As it turns out, Naika’s valves were in better condition than expected, and Dr. Adams and Dr. Leon decided to attempt a repair. Nearly four hours later, Dr. Adams was still finishing the last of many small sutures in her heart, conscious of the ticking clock but focused on doing the job exactly right.
“There’s a big difference between being a fast surgeon and an efficient surgeon,” Dr. Adams said. “In a case like this, there is no room for error. If you have to go back and redo something, you’re going to put the patient at much greater risk.”
When Naika’s surgery was finally complete, the surgical team turned its attention to the next patient, and then the next – all of whom presented their own unique and urgent challenges. Meanwhile, the Intensive Care Unit was updating them on Naika’s condition.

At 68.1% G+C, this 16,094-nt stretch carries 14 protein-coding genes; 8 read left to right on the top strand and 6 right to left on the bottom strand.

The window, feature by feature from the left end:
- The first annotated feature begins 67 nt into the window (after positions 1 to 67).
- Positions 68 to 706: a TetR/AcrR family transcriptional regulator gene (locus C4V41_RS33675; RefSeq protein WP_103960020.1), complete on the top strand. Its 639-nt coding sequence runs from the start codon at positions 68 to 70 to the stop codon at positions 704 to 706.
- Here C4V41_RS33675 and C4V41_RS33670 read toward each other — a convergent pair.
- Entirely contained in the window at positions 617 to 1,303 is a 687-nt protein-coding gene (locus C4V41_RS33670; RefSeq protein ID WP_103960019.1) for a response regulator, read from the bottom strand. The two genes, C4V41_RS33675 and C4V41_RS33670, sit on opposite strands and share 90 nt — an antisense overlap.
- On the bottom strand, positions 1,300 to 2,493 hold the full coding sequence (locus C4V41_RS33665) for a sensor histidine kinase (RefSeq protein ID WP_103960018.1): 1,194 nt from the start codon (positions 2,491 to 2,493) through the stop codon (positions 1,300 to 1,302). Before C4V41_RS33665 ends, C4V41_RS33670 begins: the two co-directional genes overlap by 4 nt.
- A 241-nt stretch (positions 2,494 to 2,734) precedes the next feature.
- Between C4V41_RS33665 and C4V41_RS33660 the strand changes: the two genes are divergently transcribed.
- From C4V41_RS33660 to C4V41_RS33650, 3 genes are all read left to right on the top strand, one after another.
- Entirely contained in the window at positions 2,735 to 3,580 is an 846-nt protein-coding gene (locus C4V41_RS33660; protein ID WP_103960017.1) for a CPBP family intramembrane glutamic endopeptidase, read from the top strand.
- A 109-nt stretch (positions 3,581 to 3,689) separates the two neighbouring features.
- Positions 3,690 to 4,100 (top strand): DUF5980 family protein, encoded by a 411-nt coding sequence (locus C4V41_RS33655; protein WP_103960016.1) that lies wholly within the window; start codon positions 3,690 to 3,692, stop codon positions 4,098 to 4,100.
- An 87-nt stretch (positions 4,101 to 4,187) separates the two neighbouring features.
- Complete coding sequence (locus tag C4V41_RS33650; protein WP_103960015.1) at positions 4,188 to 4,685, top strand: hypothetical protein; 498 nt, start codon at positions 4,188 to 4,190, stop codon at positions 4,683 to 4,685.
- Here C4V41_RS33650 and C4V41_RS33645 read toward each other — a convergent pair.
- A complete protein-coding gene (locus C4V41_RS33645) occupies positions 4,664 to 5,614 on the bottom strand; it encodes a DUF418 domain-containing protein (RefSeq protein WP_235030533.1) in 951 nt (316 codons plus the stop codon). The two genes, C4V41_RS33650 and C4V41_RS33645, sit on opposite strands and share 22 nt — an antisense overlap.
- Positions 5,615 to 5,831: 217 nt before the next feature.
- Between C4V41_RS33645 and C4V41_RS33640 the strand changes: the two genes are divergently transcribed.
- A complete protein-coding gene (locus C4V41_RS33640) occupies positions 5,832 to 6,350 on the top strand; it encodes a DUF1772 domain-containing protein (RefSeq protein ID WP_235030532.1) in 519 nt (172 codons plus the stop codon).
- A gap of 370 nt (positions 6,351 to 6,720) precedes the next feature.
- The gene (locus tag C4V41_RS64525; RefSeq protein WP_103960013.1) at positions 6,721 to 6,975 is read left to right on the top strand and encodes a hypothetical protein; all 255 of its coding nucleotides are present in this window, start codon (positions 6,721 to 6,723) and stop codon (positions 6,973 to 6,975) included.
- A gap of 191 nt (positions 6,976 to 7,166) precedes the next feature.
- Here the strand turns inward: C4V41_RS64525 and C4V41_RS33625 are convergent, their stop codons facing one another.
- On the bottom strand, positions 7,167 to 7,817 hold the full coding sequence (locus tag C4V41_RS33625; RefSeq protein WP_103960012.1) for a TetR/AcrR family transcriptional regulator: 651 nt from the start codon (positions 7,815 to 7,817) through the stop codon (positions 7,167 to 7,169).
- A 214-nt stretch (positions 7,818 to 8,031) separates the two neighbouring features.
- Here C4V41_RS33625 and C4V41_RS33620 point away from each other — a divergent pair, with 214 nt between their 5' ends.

“It was incredible how well she responded,” Dr. Leon said. “Everyone was surprised, even our cardiology department. They couldn’t believe that she was able to make it.”
A day later, Naika was smiling. Two days after surgery, she was sitting up in bed, her heartbeat strong and healthy for the first time in years. Now, instead of having just days to live, she has a good chance at decades. It was a thrilling outcome for her and her family, as well as for the entire team that worked so hard to save her life.
“When something like this actually works, I don’t so much celebrate as I exhale,” said Robinson, from the Haiti Cardiac Alliance. “Because you have to take responsibility for the fact that someone in her condition might not come out of surgery alive. I’m so proud of the team, and happy for her family.”
Naika’s surgery was one of eight that Dr. Adams and Dr. Leon performed over three long days. All left the hospital within a few days, and returned home healthy.